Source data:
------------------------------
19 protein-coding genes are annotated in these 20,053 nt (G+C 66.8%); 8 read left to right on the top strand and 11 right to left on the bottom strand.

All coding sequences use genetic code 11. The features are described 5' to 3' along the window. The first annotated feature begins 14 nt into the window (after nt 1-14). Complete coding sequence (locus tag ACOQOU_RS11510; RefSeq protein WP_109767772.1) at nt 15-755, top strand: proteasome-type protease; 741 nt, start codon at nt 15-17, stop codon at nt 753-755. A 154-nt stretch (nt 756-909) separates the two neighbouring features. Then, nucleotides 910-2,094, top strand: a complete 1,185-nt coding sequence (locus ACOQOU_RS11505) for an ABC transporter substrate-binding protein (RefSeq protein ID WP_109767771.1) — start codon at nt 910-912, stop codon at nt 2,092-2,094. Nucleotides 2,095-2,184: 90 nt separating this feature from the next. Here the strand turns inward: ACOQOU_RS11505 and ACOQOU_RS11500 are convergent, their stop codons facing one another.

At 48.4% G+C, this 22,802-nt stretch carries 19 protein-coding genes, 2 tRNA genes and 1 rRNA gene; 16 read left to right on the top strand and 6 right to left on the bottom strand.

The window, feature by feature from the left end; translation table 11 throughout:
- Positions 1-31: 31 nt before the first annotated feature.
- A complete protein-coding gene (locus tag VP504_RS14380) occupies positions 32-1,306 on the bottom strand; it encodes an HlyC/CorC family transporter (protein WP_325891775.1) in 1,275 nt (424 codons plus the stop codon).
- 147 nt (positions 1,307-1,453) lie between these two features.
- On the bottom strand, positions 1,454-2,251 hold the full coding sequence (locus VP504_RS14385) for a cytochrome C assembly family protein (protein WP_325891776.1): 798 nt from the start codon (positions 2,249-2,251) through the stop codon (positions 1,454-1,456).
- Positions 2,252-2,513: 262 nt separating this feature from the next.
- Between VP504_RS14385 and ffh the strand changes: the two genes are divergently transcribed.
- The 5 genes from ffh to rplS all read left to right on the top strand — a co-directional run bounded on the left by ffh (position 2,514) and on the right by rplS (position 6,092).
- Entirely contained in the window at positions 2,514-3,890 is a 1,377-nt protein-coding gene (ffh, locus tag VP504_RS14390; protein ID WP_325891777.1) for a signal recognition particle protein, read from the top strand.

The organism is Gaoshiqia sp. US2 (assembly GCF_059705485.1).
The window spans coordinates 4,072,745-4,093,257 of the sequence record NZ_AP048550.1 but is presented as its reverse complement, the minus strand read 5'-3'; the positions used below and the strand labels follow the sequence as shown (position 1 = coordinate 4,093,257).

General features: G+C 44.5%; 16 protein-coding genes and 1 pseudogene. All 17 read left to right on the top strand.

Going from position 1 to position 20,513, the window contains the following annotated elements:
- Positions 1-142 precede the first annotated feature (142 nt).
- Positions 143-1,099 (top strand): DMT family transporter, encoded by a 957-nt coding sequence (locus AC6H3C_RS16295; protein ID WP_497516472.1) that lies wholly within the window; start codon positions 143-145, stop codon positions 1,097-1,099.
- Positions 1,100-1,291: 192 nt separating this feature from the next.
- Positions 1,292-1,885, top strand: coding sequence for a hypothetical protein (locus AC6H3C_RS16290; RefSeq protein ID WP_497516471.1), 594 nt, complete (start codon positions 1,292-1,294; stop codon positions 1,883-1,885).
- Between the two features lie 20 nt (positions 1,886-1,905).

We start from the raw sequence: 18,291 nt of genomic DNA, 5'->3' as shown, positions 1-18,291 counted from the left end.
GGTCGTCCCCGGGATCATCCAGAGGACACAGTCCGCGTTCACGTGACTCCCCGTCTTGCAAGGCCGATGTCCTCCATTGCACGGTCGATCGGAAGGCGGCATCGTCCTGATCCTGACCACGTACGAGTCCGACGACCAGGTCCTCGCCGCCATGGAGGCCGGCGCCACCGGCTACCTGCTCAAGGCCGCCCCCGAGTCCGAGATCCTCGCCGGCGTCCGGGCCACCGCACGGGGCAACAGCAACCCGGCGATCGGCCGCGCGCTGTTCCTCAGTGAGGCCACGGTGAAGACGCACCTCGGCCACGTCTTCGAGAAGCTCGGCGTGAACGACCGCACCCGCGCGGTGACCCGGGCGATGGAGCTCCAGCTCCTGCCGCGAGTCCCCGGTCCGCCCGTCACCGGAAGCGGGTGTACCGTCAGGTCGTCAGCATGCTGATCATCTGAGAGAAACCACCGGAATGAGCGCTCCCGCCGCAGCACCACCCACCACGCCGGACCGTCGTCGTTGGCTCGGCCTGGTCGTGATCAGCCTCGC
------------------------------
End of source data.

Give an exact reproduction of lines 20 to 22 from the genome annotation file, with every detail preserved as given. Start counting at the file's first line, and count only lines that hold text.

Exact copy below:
- Positions 1,292-1,885, top strand: coding sequence for a hypothetical protein (locus AC6H3C_RS16290; RefSeq protein ID WP_497516471.1), 594 nt, complete (start codon positions 1,292-1,294; stop codon positions 1,883-1,885).
- Between the two features lie 20 nt (positions 1,886-1,905).

We start from the raw sequence: 18,291 nt of genomic DNA, 5'->3' as shown, positions 1-18,291 counted from the left end.